Michael Morpurgo on child literacy

Michael Morpurgo

Michael Morpurgo examines the lamentable standard of literacy among children

We are in a muddle about literacy. We worry endlessly that children in Britain are not becoming readers. Report after report comes out, revealing that hundreds of thousands of our children do not read well enough, that we are slipping further and further behind in child literacy levels when compared with other countries. Interesting that Finland finds itself at the top of a recent child happiness table as well as child literacy levels. More of Finland and happiness later.

It is understandable that we are anxious – we have reason to be – but anxiety seems to have befuddled our thinking.  There is we much we can agree on. Government, educators, parents, we all understand how vitally important reading is for a child’s inner development. We know it can be a source of intense enjoyment. We know that through reading we can come to a greater knowledge and understanding of the world about us, that we learn to empathise, and discover we are not alone, that we belong, that inside a book we can escape, we can be someone else, and know ourselves a little better, that every book is a new journey, emotionally, intellectually, that we are what we read every bit as much as we are what we eat, and that reading exercises the mind, and the mind needs exercise just as surely as the body does. No one then doubts the value of reading, of developing a love of literature in a child’s life.

Yet it would seem that a degree of illiteracy still runs deep in this country, is even endemic perhaps. This is not a new phenomenon. There is and always has been, I believe, a disassociation between many of us and our literature.

Thomas Hardy can help us here.  He wrote in The Woodlanders of the
‘old association’ that a countryman feels with  the landscape around him,  with the oak tree in the meadow recently struck by lightning, with the river in flood, with the hedge along the lane. It is an old association born of familiar stories. He knows that it was his grandfather who planted that oak  tree a hundred years before, that Joe Marley drowned in the river whilst fishing, that his brother laid the hedge the winter before because the sheep kept breaking through. He’s a part of this landscape. He understands it. He knows it through memory stories, through told stories, not written down, not taught, but simply passed on.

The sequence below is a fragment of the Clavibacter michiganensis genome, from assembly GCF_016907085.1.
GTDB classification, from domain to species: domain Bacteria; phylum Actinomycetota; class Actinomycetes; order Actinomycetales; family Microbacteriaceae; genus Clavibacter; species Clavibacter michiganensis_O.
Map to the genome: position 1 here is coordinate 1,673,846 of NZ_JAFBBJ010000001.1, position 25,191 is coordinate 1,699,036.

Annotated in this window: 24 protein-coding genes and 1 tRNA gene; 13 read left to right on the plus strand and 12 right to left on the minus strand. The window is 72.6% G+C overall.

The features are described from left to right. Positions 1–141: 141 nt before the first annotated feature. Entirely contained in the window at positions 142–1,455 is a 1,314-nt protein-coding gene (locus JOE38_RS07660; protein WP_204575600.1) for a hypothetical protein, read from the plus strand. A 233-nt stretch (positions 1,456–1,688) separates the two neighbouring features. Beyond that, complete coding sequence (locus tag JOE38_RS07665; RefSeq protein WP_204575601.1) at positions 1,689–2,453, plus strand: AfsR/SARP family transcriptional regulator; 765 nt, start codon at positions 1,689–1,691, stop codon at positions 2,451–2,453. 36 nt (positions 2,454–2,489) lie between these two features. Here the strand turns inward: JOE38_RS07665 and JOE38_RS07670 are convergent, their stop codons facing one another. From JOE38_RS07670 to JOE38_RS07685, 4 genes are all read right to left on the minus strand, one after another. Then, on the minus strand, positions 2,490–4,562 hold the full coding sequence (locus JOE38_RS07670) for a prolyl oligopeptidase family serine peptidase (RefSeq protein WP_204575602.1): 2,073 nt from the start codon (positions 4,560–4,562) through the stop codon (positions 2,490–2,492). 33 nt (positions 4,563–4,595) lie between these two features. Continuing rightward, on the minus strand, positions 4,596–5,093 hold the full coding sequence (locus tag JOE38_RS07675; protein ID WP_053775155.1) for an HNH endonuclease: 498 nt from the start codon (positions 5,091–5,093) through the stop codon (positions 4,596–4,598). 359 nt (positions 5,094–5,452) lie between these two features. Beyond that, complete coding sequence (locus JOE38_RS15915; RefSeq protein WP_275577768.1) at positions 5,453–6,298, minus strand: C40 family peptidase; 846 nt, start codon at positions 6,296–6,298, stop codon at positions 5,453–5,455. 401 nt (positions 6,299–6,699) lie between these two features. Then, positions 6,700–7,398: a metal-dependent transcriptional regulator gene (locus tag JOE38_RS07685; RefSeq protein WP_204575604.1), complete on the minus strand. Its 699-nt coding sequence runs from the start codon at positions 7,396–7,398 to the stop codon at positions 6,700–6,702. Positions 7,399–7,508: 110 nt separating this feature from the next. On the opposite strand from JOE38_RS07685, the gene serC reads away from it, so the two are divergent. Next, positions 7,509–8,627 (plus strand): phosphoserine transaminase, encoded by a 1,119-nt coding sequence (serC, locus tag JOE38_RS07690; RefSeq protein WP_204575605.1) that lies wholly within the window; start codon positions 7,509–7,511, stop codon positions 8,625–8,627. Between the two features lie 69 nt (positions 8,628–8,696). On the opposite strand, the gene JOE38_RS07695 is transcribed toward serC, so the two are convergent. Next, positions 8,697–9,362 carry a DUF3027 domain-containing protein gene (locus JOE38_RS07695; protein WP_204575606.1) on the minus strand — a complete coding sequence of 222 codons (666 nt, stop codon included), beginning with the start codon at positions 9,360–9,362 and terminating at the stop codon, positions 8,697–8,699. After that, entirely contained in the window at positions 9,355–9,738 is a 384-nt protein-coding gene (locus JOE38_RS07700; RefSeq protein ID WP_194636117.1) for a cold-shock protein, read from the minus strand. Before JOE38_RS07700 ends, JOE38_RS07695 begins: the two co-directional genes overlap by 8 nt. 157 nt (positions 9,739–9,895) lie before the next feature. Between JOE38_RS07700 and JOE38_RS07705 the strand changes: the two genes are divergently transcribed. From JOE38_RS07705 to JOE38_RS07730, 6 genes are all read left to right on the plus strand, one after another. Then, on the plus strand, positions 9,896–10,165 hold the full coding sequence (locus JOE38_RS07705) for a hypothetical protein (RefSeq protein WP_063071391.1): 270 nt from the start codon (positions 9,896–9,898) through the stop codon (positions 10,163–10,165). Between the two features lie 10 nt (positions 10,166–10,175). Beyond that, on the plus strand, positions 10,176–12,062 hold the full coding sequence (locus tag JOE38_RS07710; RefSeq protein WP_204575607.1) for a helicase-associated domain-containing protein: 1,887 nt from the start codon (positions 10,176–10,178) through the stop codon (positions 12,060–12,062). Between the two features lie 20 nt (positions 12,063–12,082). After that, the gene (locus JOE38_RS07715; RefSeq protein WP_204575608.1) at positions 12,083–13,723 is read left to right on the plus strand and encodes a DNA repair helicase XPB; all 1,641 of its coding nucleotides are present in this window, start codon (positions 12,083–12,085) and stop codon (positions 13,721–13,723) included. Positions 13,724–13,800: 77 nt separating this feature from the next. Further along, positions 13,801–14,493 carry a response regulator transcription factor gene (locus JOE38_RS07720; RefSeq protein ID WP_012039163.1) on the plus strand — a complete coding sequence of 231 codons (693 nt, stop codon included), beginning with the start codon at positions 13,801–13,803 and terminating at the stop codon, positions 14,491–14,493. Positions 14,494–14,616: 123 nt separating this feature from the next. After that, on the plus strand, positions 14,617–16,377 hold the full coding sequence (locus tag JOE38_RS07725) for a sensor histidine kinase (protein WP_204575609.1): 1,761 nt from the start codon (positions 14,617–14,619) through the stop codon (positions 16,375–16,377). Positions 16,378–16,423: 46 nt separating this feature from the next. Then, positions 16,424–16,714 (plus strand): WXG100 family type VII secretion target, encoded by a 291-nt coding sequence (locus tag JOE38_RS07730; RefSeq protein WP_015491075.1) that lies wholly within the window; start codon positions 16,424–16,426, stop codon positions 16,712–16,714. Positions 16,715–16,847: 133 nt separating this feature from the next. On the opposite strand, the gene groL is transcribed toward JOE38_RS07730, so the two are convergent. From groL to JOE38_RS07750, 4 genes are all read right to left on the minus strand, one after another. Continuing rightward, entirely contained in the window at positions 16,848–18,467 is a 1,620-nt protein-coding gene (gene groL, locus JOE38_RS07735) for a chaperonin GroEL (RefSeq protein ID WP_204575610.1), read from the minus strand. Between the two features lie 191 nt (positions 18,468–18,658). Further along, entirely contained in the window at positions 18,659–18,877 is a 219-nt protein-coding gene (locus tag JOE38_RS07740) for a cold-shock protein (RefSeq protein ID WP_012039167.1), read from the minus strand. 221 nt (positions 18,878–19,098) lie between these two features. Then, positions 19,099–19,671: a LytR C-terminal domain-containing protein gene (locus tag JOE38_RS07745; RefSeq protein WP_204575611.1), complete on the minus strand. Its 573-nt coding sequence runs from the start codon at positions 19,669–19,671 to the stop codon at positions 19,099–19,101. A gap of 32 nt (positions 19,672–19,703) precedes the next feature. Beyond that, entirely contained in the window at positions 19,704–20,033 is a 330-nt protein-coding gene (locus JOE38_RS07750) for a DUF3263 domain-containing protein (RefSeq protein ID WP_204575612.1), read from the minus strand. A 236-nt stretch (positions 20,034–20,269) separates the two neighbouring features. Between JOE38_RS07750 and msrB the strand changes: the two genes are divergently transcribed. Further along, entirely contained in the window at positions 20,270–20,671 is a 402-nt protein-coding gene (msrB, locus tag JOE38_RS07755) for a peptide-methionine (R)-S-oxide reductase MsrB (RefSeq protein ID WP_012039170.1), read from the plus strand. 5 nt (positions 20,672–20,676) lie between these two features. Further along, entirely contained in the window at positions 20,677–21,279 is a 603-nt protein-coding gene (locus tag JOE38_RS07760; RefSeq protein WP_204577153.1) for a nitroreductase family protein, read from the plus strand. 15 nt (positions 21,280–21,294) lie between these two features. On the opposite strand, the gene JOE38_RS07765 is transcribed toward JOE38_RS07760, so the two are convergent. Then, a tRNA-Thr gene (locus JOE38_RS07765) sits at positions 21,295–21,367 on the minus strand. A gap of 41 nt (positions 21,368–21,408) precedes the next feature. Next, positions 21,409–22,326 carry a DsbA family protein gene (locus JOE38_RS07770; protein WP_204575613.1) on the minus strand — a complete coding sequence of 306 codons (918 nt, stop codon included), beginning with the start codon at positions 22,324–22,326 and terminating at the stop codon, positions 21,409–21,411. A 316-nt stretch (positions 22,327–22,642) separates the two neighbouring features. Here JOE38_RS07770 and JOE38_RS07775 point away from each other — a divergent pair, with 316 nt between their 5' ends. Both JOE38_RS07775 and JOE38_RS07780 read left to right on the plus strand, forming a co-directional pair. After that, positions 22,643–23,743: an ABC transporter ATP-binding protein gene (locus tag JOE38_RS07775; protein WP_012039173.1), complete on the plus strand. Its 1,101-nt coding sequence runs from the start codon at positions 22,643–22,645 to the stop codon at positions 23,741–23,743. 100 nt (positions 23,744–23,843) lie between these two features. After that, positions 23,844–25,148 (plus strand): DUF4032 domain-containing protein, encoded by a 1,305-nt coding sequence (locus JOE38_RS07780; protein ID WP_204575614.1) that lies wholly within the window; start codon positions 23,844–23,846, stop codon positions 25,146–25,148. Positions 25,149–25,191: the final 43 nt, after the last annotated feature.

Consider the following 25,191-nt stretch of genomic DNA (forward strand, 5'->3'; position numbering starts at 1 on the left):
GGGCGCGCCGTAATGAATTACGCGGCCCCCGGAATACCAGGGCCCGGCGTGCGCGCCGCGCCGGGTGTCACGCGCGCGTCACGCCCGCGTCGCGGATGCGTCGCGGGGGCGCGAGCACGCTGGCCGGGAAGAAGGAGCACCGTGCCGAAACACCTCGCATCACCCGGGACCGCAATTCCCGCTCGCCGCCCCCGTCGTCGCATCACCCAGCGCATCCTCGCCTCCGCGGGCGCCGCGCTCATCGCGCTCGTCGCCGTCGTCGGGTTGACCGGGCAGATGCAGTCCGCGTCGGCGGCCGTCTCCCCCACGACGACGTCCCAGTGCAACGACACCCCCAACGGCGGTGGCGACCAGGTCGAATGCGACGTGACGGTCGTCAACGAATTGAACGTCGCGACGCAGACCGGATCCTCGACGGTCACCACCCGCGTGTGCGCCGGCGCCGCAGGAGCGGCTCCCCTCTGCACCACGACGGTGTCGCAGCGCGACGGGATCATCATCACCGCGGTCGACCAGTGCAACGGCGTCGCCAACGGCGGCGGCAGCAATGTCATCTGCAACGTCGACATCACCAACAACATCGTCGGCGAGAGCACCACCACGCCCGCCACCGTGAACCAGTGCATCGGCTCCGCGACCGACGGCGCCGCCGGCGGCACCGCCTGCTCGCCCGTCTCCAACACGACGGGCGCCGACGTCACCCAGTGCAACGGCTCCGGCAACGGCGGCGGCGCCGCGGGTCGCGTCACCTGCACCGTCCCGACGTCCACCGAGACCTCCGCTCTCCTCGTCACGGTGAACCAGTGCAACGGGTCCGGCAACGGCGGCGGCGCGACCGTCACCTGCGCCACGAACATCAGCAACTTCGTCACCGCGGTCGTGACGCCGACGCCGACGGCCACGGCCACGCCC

I’m thinking that it is perhaps education itself that hijacked our stories a long while ago. Ironically, it may be responsible both for the great blossoming of our literature, for enriching the lives of so many through books; and yet at the same time it might also be responsible for blighting young lives, leaving so many with the impression that literature is not for them, but the preserve of a certain educated élite. As a consequence, much of our society has become separated from its own stories. This alienation can happen all too easily. Let me tell you a story.

There was once a boy brought up with books all around him. There were no walls in the house, just books it seemed. At bedtime his mother would sit
on the bed and read to him, Masefield, Kipling, Lear, De la Mare, Shakespeare, and the boy loved it because his mother loved it – he could hear it in her voice, in her laugh, in the tears in her eyes. He loved the fun, shared the sadness. He loved the magic of every story, of every poem. He loved the music in the words. He never wanted story time to end.